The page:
As you may have noticed, Iron Butterfly has a similar name structure to Led Zeppelin (i.e. a word denoting something heavy followed by a word denoting something seemingly lighter than air). Both were part of the Atlantic Records roster. Of course, Led Zeppelin went on to much greater, longer-lasting success, so most rock fans today probably assume they came first. Not so. Iron Butterfly's third album, Ball, hit the Billboard chart the very same week as Zep's debut album, and it also peaked seven notches higher (#3 vs. #10). That's ironic, but so was the Butterfly. They are best remembered for the thundering, lumbering epic "In-a-Gadda-Da-Vida." Released in 1968, that song was a staple on album-rock FM stations and gave many DJs a welcome bathroom break, but it also hit the Top 40 (#30). In fact, it re-entered the charts the following year and went to #68. However, the single version was less than three minutes long (2:52) ... over 14 minutes shorter than the album version (17:05). That means if you put the single on repeat at the same time you started the album version, you would be almost finished with your sixth play by the time the album version finished once! In case the 17-minute version wasn't long enough for you, Iron Butterfly supplied a 19-minute version on their 1970 Live LP; it takes up all of side two. I got my copy of that album from my brother-in-law Dan. Surprisingly, the band managed to fit five songs (each under four and a half minutes long) onto side one, including renditions of two other tunes that had hit the Hot 100 for them — "Soul Experience" (#75) and "in the Time of Our Lives" (#96). Before you ask: No, ApologetiX has never released a spoof of Iron Butterfly and, yes, we know what you think we ought to do with "In-a-Gadda-Da-Vida." I wrote complete lyrics for the parody over 25 years ago; we just have never gotten around to recording it.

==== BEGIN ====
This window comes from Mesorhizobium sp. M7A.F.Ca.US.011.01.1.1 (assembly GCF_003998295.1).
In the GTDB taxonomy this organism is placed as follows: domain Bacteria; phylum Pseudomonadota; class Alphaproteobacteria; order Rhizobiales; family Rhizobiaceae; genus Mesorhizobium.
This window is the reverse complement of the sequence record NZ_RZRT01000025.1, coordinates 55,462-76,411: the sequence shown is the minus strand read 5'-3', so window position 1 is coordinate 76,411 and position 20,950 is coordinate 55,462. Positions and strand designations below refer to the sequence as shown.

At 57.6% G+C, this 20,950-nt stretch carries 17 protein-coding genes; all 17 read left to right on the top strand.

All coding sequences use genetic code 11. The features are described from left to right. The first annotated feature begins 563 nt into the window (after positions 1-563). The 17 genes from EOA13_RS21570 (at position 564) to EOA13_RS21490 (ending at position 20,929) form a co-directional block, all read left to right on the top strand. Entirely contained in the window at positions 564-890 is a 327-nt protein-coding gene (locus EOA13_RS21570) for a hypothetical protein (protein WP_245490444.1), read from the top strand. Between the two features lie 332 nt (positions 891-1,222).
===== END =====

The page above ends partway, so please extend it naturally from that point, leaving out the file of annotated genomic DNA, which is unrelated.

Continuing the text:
616. The Four Tops Greatest Hits - The Four Tops
Released in August 1967, The Four Tops Greatest Hits was a smash on both sides of the pond. Ironically, it went to #4 on the U.S. album chart and topped the U.K. chart —get it? In fact, it was the first Motown album ever to hit #1 in England. I picked up an old copy sometime during college. The main attractions were the two exquisite #1 hits — "I Can't Help Myself (Sugar Pie Honey Bunch)" and "Reach Out I'll Be There" — but eight of the remaining 10 songs were Top 40 hits, and the only two that weren't still hit the Top 45. The other Top 10 hits were "Bernadette" (#4), "It's the Same Old Song" (#5), and "Standing in the Shadows of Love" (#6), plus the near-miss "Baby I Need Your Loving" (#11). My favorite Four Tops hit not included on this album is their post-Motown #4 hit from 1973, "Ain't No Woman (Like the One I've Got)."

Note: Just because the albums on my list influenced me back then doesn't mean I give them all a blanket endorsement now. I started actively listening to music in the early 70's and didn't become a born-again Christian until early '88. However, I hope you'll see (as I do) how God's hand was at work behind the scenes from the start, preparing me for the work I believe He intended for me to do.